We are not infallible but we are final: SC
YK Sabharwal made it emphatically clear that when it comes to interpreting the constitution and law of the land the final word rests with the SC, reports Rai Atul Krishna.india Updated: Dec 09, 2006 17:47 IST
Lok Sabha Speaker Somnath Chatterjee may insist that as a law-making body Parliament is supreme but Chief Justice of India (CJI) YK Sabharwal made it emphatically clear here on Saturday that when it comes to interpreting the constitution and law of the land the final word rests with the Supreme Court.
"We are final not necessarily because we are always right – no institution is infallible – but because we are final," the CJI said, adding that it would be improper to question the court’s finality just because it is may have erred on a few occasions. He also expressed himself in support of the proposed judicial accountability Bill but with a rider.
"I have myself been in favour of such a legislation. But I must reiterate that the power to account for high and superior judiciary must remain within the judiciary,’ Chief Justice Sabharwal observed. “If you cannot trust the CJI and other senior judges what can be said? This system, after all, rests on confidence and faith," he argued.
The CJI made these remarks during his inaugural speech at a two-day seminar on ‘Erosion of values in the judicial system and its refurbishment’, organized jointly by the Bihar State Bar Council and the Bar Council of India. Two serving Supreme Court judges, a retired CJI and several high court chief justices were among those present at the seminar.
Justice Sabharwal said he had not found evidence to corroborate the observation of a fellow member of the bench that 20 per cent of the judges were corrupt. “I have scanned the records and I have not been able to conclude that we have such a high level of corruption in the judiciary," he observed.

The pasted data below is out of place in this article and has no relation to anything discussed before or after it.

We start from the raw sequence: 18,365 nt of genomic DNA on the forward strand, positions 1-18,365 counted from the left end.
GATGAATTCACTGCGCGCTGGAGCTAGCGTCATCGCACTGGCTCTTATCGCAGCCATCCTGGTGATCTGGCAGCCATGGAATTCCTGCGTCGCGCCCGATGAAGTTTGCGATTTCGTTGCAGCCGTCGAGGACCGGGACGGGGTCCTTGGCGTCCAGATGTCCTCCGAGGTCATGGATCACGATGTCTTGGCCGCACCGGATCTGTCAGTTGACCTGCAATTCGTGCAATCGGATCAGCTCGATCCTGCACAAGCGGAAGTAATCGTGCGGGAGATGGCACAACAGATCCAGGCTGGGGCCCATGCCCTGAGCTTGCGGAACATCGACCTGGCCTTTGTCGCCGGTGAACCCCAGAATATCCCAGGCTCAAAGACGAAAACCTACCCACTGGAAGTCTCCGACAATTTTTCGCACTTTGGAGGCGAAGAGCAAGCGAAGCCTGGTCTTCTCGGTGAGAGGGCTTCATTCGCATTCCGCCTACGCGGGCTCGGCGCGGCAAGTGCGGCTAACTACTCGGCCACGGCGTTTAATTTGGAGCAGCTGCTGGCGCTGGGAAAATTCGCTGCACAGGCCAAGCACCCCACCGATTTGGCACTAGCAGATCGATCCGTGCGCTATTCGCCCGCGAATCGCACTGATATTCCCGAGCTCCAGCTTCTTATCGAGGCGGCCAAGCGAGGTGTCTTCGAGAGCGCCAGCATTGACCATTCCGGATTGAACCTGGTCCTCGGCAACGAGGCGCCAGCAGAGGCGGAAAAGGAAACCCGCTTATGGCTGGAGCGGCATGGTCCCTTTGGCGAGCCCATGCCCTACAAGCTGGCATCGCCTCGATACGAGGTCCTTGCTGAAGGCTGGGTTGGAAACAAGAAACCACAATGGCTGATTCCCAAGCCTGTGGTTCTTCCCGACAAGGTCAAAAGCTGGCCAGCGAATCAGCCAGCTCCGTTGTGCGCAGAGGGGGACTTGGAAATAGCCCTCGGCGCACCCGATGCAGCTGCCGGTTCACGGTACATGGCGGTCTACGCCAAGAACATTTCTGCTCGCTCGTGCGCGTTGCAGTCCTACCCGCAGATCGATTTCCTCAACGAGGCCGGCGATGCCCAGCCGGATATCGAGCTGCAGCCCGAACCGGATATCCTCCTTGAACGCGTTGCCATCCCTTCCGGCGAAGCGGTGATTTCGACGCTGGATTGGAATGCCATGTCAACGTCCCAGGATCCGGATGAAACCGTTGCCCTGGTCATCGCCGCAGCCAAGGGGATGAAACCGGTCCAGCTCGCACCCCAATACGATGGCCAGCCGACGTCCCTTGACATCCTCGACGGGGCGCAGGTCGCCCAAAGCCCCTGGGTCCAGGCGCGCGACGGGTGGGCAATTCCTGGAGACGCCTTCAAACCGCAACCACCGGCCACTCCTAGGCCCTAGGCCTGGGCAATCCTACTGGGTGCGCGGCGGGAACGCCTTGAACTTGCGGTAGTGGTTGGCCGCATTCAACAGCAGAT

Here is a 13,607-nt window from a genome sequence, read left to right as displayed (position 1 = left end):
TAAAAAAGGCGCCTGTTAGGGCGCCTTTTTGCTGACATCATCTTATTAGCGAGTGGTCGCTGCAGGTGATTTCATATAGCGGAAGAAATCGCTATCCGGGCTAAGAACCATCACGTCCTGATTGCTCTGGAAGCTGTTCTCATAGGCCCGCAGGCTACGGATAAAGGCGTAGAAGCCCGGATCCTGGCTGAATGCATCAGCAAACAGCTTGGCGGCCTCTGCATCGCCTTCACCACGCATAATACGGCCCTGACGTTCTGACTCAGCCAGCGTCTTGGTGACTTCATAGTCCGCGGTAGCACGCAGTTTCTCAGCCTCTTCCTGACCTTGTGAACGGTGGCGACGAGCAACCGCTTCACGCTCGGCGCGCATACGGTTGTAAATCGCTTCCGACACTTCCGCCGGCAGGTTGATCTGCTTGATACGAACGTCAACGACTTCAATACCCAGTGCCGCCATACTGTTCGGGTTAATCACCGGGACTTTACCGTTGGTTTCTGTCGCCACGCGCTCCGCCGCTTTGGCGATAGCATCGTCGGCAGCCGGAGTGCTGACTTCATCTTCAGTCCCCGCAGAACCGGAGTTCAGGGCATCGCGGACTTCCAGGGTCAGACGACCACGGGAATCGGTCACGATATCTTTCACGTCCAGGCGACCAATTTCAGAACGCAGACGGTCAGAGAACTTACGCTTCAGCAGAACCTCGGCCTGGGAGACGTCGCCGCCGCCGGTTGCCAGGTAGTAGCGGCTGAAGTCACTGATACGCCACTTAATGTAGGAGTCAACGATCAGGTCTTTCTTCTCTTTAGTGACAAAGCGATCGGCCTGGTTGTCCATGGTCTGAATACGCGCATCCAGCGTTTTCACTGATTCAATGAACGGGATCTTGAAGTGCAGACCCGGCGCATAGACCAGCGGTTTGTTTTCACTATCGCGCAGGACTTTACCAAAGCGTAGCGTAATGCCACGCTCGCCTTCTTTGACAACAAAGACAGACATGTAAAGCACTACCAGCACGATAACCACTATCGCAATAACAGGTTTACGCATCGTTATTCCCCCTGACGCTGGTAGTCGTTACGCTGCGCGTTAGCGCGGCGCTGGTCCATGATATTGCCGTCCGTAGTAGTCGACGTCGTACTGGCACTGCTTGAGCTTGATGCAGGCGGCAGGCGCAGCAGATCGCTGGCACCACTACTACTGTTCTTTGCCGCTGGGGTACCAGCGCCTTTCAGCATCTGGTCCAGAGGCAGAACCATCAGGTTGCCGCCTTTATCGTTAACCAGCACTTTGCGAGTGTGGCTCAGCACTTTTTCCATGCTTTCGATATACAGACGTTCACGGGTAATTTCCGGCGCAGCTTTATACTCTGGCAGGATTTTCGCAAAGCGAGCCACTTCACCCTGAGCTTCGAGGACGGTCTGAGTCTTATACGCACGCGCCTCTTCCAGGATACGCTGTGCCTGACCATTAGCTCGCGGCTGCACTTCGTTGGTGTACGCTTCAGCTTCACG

The CJI felt the impression of a high level of corruption in the judiciary might have been created by the everyday experience of litigants in subordinate courts wherein they had to pay bribes to the support staff for many services. He said the SC and HCs were tougher in dealing with integrity concerns within the judiciary than they were without.
Chief Justice Sabharwal said the use of modern technology could go a long way in ensuring transparency in judicial functioning. "Even the marking of cases is now being done by computers and not be human hand," he said, adding that the use of digital signatures could help in expediting the delivery of certified copies.
The CJI said no other judicial system in the world was as overloaded with work and functioned under such forbidding conditions as the judiciary in India. Yet, orders in crucial matters were dictated on merit, not on the judges’ political leanings or on consideration of who was in power. The trend of many decision going against the government might continue, he added.
Calling for sensitivity in dealing with litigants, the CJI said adherence to the value system was necessary for retaining popular faith in the judiciary. The government, he pointed out, was a major stake-holder in this value system considering it was the first petitioner or first respondent in 17,000 out of 35,000 cases examined by the Supreme Court recently.
Chief Justice Sabharwal said the ultimate test of a judge’s performance was how he or she was assessed by the members of the legal fraternity. "If it is said of a judge that he or she did the best he or she could, this is all that there is to it,’ he concluded, while advising the members of the bar not to be unduly harsh on the judiciary.